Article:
July 10, 2018
Our last morning in Churchill, we awake to the endless light and our last views out the window of sun over tundra and lakes. We pack the bug shirts that have been essential to the trip, say our good-byes, head for the airport. Walking across the tarmac to the plane we both tear up.
Our plane takes us nearly 300 miles farther north to Rankin Inlet before heading toward Winnipeg. Out the plane window as we descend toward Rankin Inlet the water is patterned with patches of floating ice. Not a tree in sight—we are above the tree line now, the farthest north either of us has ever been. During the layover we start to walk to the nearby town (no bear guard needed) but are captivated by a gravelly bit of ground where we can’t stop ourselves from identifying white mountain-avens, northern hedysarum, broad-leaved fireweed, alpine milk-vetch, lacerate dandelion, bog asphodel, cotton-grass, dry-ground cranberry, long-stalked stitchwort, mouse-eared chickweed, dwarf Labrador tea, flame-coloured lousewort, and one flower new to us, a beautiful little ball of tiny pink blossoms which we figure out from our book is thrift. We feel as though we have passed a final in our wildflower class.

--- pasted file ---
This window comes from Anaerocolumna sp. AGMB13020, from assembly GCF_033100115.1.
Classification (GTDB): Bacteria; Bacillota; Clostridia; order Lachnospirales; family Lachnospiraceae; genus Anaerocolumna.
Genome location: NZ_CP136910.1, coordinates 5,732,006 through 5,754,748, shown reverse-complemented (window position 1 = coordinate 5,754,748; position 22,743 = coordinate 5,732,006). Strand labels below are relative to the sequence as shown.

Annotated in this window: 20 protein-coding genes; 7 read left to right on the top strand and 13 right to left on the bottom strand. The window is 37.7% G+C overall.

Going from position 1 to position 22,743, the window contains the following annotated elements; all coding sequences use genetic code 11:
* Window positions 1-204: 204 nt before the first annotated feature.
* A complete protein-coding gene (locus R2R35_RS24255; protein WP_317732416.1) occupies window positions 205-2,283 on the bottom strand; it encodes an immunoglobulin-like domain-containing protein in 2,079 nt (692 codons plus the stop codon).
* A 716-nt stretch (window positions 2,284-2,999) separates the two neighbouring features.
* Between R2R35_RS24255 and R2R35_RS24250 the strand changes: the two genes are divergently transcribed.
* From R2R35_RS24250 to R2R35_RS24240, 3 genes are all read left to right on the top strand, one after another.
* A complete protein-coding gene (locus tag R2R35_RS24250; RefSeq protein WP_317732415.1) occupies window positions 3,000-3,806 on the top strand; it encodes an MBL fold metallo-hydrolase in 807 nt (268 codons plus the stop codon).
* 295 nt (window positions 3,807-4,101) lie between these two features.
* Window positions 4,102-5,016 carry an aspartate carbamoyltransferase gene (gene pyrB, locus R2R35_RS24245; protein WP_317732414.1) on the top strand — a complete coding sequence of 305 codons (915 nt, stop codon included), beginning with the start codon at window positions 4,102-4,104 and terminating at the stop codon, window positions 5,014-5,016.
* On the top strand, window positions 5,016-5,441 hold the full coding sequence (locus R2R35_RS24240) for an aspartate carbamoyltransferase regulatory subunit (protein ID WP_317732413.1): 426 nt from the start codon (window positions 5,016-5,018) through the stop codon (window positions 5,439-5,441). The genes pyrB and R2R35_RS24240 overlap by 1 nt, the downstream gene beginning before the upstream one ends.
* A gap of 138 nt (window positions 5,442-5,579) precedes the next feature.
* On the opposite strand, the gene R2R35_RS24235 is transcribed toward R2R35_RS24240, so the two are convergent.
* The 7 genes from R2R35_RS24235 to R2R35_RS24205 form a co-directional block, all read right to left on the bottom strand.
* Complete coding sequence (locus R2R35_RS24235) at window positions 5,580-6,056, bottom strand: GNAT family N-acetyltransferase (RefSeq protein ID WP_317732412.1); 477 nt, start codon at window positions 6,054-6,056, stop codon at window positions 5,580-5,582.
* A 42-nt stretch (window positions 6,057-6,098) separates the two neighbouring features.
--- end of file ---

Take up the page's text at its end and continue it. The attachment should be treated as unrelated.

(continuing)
I’ve been thinking about this class for ten years. Learning about the loss of the tundra train to Churchill spurred me to come; we are worried about the future of a town with no access except plane and barge. And we are so glad we came. Churchill has changed us in ways we have yet to discover.
On the plane to Winnipeg we make a list of what we are grateful for:
Northern Studies Centre
Our amazing instructor Jackie, who endlessly pointed out flowers and answered our questions.
Our bear guard Evan, who kept us safe
Our program assistants Carrie and Beth
Everyone who makes the Centre work for researchers and learners like us
All the people who live and work in Churchill
What a gift.